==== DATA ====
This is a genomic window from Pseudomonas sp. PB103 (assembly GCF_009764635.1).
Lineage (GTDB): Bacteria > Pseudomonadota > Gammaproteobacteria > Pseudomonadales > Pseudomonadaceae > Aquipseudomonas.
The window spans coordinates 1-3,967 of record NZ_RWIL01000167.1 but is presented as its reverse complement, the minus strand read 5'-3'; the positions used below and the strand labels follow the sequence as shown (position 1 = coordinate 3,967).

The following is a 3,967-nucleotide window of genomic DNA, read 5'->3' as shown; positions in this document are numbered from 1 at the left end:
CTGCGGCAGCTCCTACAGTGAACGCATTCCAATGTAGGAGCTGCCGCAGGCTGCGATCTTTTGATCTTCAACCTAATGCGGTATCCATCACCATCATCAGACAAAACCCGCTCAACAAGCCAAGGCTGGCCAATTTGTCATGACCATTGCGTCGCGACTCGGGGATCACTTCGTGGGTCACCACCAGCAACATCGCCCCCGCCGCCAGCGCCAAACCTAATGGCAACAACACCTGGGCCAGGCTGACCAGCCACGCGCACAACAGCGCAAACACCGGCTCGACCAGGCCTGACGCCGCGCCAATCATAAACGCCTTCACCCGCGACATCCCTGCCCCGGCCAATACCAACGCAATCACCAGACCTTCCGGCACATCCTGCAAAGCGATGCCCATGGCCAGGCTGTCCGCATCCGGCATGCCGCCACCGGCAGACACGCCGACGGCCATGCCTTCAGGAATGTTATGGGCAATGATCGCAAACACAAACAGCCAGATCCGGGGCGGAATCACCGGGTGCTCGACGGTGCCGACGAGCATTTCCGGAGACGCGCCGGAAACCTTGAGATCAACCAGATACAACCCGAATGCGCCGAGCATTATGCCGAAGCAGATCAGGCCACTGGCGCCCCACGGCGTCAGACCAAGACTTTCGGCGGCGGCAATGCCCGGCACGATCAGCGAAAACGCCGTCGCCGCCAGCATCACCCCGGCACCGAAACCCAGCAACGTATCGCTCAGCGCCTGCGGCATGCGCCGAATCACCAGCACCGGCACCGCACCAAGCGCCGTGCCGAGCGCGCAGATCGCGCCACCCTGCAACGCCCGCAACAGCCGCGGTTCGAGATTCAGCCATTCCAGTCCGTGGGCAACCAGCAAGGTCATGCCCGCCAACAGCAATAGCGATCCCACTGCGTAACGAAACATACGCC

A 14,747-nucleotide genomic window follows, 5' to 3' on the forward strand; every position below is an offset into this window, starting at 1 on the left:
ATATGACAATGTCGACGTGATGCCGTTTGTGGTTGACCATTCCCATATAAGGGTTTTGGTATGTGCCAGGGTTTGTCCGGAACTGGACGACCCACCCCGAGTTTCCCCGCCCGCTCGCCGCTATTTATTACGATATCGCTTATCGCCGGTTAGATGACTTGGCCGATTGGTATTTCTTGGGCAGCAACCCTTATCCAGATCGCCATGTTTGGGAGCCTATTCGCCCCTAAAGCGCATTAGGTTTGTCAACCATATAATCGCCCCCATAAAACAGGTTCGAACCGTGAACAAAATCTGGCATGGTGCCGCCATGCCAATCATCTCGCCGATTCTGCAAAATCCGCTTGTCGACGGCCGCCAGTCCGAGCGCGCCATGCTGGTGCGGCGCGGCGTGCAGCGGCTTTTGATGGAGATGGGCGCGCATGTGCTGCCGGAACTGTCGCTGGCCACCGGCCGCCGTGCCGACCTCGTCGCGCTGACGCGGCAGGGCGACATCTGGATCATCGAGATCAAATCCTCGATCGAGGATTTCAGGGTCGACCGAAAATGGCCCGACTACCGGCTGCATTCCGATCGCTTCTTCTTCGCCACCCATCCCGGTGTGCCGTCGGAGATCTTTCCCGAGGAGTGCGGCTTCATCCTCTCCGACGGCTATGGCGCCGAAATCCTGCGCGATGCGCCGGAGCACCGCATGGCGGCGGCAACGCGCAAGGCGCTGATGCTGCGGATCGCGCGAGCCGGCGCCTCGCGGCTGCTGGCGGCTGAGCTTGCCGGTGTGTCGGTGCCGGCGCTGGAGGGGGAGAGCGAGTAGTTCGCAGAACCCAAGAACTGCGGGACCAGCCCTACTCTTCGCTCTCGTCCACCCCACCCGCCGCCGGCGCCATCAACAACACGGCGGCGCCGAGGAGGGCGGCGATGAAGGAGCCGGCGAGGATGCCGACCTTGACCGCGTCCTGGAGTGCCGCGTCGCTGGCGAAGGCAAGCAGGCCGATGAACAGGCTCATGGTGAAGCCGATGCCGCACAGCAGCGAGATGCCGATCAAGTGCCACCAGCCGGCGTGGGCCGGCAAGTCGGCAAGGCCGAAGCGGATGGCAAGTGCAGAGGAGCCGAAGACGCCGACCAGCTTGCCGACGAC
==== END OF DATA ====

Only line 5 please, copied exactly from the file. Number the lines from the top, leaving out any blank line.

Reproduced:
CTGCGGCAGCTCCTACAGTGAACGCATTCCAATGTAGGAGCTGCCGCAGGCTGCGATCTTTTGATCTTCAACCTAATGCGGTATCCATCACCATCATCAGACAAAACCCGCTCAACAAGCCAAGGCTGGCCAATTTGTCATGACCATTGCGTCGCGACTCGGGGATCACTTCGTGGGTCACCACCAGCAACATCGCCCCCGCCGCCAGCGCCAAACCTAATGGCAACAACACCTGGGCCAGGCTGACCAGCCACGCGCACAACAGCGCAAACACCGGCTCGACCAGGCCTGACGCCGCGCCAATCATAAACGCCTTCACCCGCGACATCCCTGCCCCGGCCAATACCAACGCAATCACCAGACCTTCCGGCACATCCTGCAAAGCGATGCCCATGGCCAGGCTGTCCGCATCCGGCATGCCGCCACCGGCAGACACGCCGACGGCCATGCCTTCAGGAATGTTATGGGCAATGATCGCAAACACAAACAGCCAGATCCGGGGCGGAATCACCGGGTGCTCGACGGTGCCGACGAGCATTTCCGGAGACGCGCCGGAAACCTTGAGATCAACCAGATACAACCCGAATGCGCCGAGCATTATGCCGAAGCAGATCAGGCCACTGGCGCCCCACGGCGTCAGACCAAGACTTTCGGCGGCGGCAATGCCCGGCACGATCAGCGAAAACGCCGTCGCCGCCAGCATCACCCCGGCACCGAAACCCAGCAACGTATCGCTCAGCGCCTGCGGCATGCGCCGAATCACCAGCACCGGCACCGCACCAAGCGCCGTGCCGAGCGCGCAGATCGCGCCACCCTGCAACGCCCGCAACAGCCGCGGTTCGAGATTCAGCCATTCCAGTCCGTGGGCAACCAGCAAGGTCATGCCCGCCAACAGCAATAGCGATCCCACTGCGTAACGAAACATACGCC